We look at the stories that were making the headlines this week in the Andersonstown News in 1980
SAS in Twinbrook
THE large number of SAS personnel involved in last Sunday’s abortive raid in Twinbrook, may quite well herald a new phase in the British government’s policy of oppression against the Nationalist community.
The raid was, to our knowledge, the first time that the force have been used in such great numbers, although they have been deployed here since the early seventies (despite British Government denials).
They usually act in small undercover groups and are known to have great difficulty co-ordinating when acting in large numbers. In the Belfast area they have been mainly used for assassinations and as agent provocateurs with no more than four men being used in any one assignment.
The large number of men used in the Twinbrook raid would suggest that their ‘success’ in ending the Iranian Embassy siege in London has prompted the British Government to use them here on a large scale.
Most informed commentators suggest that this highlights the British Government’s utter frustration with their continual failure to solve the problem here, and also a definite abandoning of their policy to have the RUC accepted as a credible force in the Catholic community. The RUC admitted that some of their personnel were involved in the abortive raid, and the fact that SAS men in the past have often been called Army Liaison Officers with the RUC suggests that the Catholic community will have to steel itself for another period of harsh treatment from the forces of ‘law and order’.
The degree of alarm expressed by the Catholic community as a whole, ranging from the Bishop of Down and Connor William Philbin, to Provisional Sinn Féin, could quite well make this new British policy unworkable.
Support for H-Block hunger strikers
THE statement from the men ‘on the blanket’ on Friday 10th October, although simple in its content, was chilling in its implications. The statement said the men would be commencing a phased hunger strike from Monday 27th October.
In view of the fact that these men have endured the horrors and degradation of the H-Blocks for the last four years, their determination to carry their proposed hunger strike through to the bitter end cannot be doubted.
Equally the British Government will allow them to die, but only if public opinion fails to react. The power of public opinion and its effects on the British government was one of the factors, indeed the principal factor, which resulted in the British recognising the hunger strikers of 1972 as political prisoners.
Today’s prisoners are no different from those of ’72, they are members of the same organisation, imbued of the same ideals. Indeed, when you consider the methods employed to secure evidence, the severity of the sentences and the conditions under which they are confined, there can be no doubt that the men ‘on the blanket’ are truly special prisoners
If tragedy is to be averted, not only inside the H-Blocks but outside as well, then it behoves all of us to support all and every peaceful means to bring pressure to bear on the British to restore political status to the prisoners. Apart from massive street demonstrations, I would urge those who are planning to support the campaign to give serious consideration to an economic campaign however limited.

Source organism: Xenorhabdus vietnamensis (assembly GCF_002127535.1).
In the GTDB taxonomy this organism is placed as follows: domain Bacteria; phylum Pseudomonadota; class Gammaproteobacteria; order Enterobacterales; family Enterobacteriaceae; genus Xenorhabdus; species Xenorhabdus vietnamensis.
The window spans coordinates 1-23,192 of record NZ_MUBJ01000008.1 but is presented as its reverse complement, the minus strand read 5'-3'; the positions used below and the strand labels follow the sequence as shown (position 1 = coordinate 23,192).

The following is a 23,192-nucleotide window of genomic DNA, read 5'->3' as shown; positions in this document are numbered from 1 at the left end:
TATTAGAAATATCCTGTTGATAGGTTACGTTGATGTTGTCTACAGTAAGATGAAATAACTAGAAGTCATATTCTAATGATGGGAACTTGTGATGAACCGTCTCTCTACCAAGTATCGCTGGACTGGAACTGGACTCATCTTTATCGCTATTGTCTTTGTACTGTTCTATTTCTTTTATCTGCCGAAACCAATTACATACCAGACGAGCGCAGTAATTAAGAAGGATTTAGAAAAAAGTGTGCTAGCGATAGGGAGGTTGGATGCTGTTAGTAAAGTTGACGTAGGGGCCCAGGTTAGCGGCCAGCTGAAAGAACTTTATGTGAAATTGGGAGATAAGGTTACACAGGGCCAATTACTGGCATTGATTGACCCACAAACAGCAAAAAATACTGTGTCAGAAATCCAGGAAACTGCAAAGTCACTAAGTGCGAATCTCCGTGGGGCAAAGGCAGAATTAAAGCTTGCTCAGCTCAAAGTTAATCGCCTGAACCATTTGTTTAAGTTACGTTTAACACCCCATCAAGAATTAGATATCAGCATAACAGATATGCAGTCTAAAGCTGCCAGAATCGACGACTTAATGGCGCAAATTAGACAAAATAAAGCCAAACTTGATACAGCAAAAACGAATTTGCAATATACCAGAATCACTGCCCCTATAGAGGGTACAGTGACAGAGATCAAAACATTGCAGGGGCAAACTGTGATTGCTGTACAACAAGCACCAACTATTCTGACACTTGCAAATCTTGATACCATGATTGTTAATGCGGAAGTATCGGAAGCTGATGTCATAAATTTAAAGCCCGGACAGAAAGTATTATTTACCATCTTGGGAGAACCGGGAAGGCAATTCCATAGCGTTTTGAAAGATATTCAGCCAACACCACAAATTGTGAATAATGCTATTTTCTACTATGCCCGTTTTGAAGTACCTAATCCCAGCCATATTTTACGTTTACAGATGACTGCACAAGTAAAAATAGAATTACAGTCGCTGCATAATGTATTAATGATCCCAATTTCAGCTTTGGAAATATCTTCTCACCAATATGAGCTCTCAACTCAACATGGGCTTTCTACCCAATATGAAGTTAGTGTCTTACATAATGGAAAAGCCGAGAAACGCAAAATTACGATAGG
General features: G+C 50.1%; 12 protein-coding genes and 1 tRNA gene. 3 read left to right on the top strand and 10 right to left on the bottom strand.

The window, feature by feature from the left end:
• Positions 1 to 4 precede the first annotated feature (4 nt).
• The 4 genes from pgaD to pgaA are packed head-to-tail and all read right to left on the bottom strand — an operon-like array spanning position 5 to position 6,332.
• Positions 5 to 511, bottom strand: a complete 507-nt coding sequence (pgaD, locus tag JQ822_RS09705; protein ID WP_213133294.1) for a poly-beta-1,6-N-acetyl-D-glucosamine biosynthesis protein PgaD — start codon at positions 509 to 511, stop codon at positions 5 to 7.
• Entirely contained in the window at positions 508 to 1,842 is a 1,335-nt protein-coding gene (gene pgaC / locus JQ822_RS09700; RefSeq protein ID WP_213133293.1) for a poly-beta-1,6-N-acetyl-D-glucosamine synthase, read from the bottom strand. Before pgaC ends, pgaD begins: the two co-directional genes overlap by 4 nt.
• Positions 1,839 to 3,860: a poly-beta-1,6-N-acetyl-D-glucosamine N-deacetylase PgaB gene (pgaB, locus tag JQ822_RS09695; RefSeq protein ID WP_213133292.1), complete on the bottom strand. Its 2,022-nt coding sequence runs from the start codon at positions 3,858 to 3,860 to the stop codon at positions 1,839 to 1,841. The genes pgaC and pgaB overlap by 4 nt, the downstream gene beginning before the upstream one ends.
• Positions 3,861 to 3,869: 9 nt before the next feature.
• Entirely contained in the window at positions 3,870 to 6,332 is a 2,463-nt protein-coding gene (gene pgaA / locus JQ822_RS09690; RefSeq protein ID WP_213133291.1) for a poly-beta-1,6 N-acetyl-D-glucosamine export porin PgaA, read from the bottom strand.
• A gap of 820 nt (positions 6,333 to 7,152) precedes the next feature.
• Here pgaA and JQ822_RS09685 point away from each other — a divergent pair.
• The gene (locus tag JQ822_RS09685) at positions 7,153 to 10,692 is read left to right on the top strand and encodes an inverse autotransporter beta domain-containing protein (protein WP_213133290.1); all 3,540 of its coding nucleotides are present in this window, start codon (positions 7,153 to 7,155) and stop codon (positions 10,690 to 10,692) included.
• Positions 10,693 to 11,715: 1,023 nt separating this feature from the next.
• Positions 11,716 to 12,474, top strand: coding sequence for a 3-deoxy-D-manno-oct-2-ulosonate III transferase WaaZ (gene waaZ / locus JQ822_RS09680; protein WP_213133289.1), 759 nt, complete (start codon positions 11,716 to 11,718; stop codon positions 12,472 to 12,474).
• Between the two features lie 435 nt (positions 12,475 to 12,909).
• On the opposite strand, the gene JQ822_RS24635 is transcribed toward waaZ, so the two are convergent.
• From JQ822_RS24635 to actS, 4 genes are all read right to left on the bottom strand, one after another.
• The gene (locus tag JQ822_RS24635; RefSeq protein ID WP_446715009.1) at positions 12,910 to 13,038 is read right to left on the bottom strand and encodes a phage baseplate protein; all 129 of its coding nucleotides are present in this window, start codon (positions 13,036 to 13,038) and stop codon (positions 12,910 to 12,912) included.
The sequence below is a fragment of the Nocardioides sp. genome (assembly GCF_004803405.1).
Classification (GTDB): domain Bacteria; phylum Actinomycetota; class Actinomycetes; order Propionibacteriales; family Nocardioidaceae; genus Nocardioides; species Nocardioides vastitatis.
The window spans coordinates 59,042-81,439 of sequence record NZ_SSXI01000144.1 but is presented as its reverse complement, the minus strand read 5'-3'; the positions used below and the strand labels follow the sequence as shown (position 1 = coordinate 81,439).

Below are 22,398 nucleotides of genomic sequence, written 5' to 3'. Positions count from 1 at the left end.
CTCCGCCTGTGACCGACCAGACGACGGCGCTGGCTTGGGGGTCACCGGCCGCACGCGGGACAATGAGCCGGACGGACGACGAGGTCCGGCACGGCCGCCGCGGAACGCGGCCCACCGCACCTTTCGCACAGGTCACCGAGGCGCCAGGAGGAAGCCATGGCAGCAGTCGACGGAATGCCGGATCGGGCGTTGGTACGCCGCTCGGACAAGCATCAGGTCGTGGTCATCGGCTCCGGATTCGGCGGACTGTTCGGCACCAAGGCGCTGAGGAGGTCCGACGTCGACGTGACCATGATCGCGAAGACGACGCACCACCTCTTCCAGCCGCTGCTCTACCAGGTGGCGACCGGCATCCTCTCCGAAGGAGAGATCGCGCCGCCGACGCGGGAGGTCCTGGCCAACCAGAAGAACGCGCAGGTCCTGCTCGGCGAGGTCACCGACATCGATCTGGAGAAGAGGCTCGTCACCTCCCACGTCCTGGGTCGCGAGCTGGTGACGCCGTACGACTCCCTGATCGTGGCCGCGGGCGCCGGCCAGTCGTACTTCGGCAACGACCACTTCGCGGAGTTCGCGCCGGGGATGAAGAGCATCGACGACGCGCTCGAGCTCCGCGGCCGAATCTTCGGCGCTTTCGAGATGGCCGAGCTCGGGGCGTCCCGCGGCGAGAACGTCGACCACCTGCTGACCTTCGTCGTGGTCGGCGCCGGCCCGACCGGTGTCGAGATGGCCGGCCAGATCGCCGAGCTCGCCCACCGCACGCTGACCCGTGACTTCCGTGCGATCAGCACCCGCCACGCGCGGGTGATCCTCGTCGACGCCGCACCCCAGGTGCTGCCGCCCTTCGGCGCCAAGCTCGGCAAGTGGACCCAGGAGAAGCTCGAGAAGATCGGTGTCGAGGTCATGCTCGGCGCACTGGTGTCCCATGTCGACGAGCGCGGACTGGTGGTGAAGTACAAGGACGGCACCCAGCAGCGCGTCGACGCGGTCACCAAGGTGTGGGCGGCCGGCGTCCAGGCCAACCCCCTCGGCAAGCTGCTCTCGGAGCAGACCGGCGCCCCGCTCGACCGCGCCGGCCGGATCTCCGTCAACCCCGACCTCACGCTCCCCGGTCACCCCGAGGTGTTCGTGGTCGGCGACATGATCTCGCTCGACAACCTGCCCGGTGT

Finally, and as always in our hour of need, let us not overlook the power of prayer. Even those who do not agree with the blanket men will at least pray for them and we who support them, must redouble our efforts, A lighted candle in the window to symbolise the light of hope would not be out of place.
THE assault on H-Block campaigners and the destruction of property in Twinbrook last Sunday, show us exactly what law and order, British-style, means.
And, following as it does the murder of two other H-Block campaigners last week, it must make people realise just who the real terrorists are and how swiftly, and with what impunity, they can strike at law-abiding citizens.
“They remind me, and others, of the Black and Tans,” said Dungannon man Jack Hassard, interviewed on Downtown Radio; and Nationalists, event those too young to remember, will know that these were the methods, and the type of people, used, two generations ago, by the British to stifle any form of protest, however, peaceful, and to terrorise people into submission.
Local politicians and public people have condemned the gangsterism; but it’s easy to have a go at the SAS, a gang of hooded thugs, regarded by many as not being an ‘official’ part of the ‘security forces’. But the SAS is as official as is the UDR, the RUC, the Green Howards, or any other section of the British military machine. And it has been admitted, officially, that Sunday’s action was a joint RUC/British Army action.
Paddy Devlin was among those who condemned what happened; but just a short time ago he was advising local people to give their full support to the RUC. How can people support a group who are part of the criminal conspiracy that sanctioned and carried out last Sunday’s lawlessness? Remember: ‘the primacy of the police’ has been British policy for some time now; and it was just this type of joint RUC/SAS action that resulted in the death of an innocent 16-year-old, John Boyle, in Dunloy last year.
The SAS is above and beyond the law – even some Alliance people admit it. But, so also are the British Army and the RUC above and beyond the law. An investigation published in book form today by Penguin, and previewed elsewhere in this newspaper, shows, in great detail, how the ‘highest in the land’ conspired to place RUC lawbreakers outside the law they were supposed to uphold.
Everyone should support law and order; and everyone would like to. But what are we to do when we see that the law-makers and enforcers themselves don’t believe in the rule of law?
No one in the community is safe from these people.